The Zerode Taniwha Comes to the US

Apr 18, 2017
by Cycle Monkey  
Zerode and Cycle Monkey are excited to announce the upcoming availability of the gearbox-equipped Taniwha enduro bike to US consumers!

The Zerode Taniwha Comes to the US

After a few years of impressive race results on the G2 downhill bike, Zerode has expanded into a whole new realm with the Taniwha. Representing the first production carbon full suspension gearbox frame on the market, the Taniwha is designed as a complete system that ups the ante on long travel bike performance and changes the way riders look at bike maintenance.

With a Pinion gearbox, the bike has a massive gear range inside a sealed package that is nearly maintenance-free and offers dramatically improved ground clearance for when the trails get rough and rowdy. Shifting is instantaneous and seamless across the whole gear range.

A simple, effective, and proven suspension platform combined with a fixed chain line optimizes pedaling performance through the entire travel range. The single speed rear hub and lack of derailleur minimize unsprung weight to further improve suspension performance and the symmetrical spoke angle ensures superb rear wheel stiffness.

The Zerode Taniwha Comes to the US

Cycle Monkey, a California-based component distributor that specializes in internal gearing, will exclusively distribute the Taniwha in the US. In addition to selling the Taniwha, Cycle Monkey will offer complete sales, technical, and warranty support to American Zerode customers.

“I’ve dedicated the last 13 years to promoting internal gearing as a smarter way to shift any bike, but mountain bikes, in particular, have the most to gain due to being constantly subjected to heavy abuse from environmental conditions and impacts,” says Neil Flock, founder of Cycle Monkey. “Zerode has taken internal gearing and successfully integrated it with modern geometry and frame construction. They are leading the charge in the gearbox movement, and I can’t wait to bring the next evolution of the mountain bike to the North American market!”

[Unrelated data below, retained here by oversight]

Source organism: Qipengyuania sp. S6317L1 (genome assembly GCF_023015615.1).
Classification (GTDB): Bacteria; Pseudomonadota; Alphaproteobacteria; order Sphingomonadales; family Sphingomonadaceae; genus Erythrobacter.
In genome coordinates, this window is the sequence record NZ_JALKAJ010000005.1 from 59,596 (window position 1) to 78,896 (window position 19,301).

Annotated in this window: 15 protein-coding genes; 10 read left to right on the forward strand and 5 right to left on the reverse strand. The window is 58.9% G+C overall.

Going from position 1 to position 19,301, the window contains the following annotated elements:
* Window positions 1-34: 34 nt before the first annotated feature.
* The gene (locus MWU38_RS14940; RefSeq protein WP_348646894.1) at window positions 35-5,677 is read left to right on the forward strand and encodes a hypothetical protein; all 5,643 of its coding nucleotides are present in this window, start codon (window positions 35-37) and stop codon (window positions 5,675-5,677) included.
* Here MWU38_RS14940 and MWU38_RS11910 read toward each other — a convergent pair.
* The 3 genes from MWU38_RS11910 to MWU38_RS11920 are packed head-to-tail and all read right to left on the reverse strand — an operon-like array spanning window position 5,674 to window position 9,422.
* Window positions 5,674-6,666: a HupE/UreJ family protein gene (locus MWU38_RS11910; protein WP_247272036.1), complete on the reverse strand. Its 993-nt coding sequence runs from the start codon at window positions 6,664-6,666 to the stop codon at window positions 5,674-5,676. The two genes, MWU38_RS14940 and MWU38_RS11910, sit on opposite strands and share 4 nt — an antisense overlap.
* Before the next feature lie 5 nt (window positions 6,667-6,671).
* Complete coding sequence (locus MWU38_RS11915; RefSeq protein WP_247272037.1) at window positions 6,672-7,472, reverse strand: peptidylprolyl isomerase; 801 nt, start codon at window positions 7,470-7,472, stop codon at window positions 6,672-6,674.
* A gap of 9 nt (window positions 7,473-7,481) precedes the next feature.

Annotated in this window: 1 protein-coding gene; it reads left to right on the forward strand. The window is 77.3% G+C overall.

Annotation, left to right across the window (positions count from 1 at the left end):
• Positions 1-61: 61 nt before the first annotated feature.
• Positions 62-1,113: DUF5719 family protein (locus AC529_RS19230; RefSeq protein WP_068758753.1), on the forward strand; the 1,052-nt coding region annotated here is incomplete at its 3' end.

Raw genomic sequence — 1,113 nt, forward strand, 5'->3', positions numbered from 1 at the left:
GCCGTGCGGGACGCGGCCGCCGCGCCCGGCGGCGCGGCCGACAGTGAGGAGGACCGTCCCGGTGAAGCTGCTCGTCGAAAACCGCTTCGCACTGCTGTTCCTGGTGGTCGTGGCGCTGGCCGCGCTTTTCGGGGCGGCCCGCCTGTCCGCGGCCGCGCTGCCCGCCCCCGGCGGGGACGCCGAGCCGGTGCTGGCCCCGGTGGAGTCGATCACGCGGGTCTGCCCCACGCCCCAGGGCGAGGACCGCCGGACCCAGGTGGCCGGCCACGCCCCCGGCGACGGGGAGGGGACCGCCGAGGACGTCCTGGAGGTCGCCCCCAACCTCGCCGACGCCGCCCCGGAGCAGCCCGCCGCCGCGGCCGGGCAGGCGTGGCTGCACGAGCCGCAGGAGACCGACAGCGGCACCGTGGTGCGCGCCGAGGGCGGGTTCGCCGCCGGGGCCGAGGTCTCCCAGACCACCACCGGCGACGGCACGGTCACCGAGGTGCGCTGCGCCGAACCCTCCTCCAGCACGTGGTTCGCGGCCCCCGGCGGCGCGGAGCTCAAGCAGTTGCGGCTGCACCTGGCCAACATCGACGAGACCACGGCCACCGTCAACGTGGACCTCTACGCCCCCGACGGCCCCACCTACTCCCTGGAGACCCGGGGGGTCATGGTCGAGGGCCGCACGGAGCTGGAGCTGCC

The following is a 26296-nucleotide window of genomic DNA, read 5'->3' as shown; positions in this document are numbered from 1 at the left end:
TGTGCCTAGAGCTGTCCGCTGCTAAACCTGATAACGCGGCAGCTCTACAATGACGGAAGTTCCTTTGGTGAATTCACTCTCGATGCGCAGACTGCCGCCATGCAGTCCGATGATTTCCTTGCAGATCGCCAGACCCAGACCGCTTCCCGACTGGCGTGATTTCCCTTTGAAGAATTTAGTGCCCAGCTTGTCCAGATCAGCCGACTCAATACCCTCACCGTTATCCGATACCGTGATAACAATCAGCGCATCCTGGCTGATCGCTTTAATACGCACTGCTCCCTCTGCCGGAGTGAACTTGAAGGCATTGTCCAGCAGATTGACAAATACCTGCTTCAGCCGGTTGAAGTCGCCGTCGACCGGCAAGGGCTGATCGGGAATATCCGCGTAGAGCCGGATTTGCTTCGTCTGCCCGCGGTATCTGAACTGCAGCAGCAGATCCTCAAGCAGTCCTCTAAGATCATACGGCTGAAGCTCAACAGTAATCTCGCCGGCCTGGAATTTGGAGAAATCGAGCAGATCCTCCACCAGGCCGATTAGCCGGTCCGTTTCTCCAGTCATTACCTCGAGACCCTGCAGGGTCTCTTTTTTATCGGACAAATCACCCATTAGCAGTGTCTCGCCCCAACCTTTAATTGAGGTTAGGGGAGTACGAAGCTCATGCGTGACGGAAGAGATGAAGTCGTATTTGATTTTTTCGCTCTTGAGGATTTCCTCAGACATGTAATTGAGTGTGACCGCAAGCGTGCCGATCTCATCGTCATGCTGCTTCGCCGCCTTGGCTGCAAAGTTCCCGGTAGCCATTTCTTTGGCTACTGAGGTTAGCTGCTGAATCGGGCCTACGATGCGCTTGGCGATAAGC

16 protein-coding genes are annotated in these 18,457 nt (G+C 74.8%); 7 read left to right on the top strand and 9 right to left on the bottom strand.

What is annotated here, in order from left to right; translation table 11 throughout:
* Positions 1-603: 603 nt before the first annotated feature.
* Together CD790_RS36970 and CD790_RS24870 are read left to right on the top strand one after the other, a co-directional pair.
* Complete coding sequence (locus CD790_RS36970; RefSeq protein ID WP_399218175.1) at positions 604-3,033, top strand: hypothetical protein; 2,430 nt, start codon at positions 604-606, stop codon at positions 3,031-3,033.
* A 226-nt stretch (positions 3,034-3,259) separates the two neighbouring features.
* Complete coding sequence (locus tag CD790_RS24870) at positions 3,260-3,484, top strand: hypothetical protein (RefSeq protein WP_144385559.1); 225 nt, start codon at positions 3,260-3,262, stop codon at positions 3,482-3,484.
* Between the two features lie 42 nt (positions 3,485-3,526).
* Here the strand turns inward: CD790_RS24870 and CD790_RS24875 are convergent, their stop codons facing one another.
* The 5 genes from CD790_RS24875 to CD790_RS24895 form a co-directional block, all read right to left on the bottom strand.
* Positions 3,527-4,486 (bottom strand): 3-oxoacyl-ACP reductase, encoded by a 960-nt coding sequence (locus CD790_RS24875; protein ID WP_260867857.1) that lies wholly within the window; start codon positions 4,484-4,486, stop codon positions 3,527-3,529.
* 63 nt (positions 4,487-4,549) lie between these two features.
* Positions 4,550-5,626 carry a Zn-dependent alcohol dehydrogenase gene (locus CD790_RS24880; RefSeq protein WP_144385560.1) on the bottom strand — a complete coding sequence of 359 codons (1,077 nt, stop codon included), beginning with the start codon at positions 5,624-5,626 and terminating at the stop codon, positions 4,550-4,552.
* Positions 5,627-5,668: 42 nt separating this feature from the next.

The Zerode Taniwha Comes to the US

“Cycle Monkey is an ideal partner for us in the US. Neil has an unwavering commitment to changing the way riders look at their drivetrain, and as an avid trail rider himself, he really connects with our bikes,” said Rob Metz, founder of Zerode. “I am confident that the passion and attention to detail I have put into the design of our bikes will resonate with North American riders.”

Cycle Monkey will offer complete bikes in three builds: the $6,500 Performance Build, the $7,700 Premium Build, and the $8,500 Ultimate Build.

Additionally, the Taniwha will be available as a frame and drivetrain package for customers seeking out more customization. This package consists of a frame, shock, Pinion gearbox, shifter, rear sprocket, chainring, cranks, and chain tensioner and will retail for $5,000.

The Zerode Taniwha Comes to the US

Frames are currently available in three sizes: M, L, and XL. Available colors are matte black with grey decals, stealth graphite with yellow highlights and bluesky blue with grey decals.

Frames weigh in between 5.7-6.2 lbs. (2600-2800g) depending on size and complete bikes will weigh in starting at 30lbs.

Deliveries are slated to begin in mid-May with a demo tour starting at the Sea Otter Classic (April 20–23). For more details and preorders, visit cyclemonkey.com/zerode or contact zerode@cyclemonkey.com.


  • 140 6
 this is your chance to vote with your wallets guys if you truly want to see gear boxes succeed.
  • 147 8
 I'll be sure to bring it up at my dentist appointment tomorrow!
  • 55 2
 If it was up to me, I'd do it! My wallet is restricting my voting rights!
  • 11 4
 My wallet isnt big enough yet. Let me know when they release one sub 3k.
  • 13 0
 @Sardine: just think of all the brits and others whom arent as lucky as u to get that work.
  • 2 12
flag diggerandrider (Apr 18, 2017 at 16:32) (Below Threshold)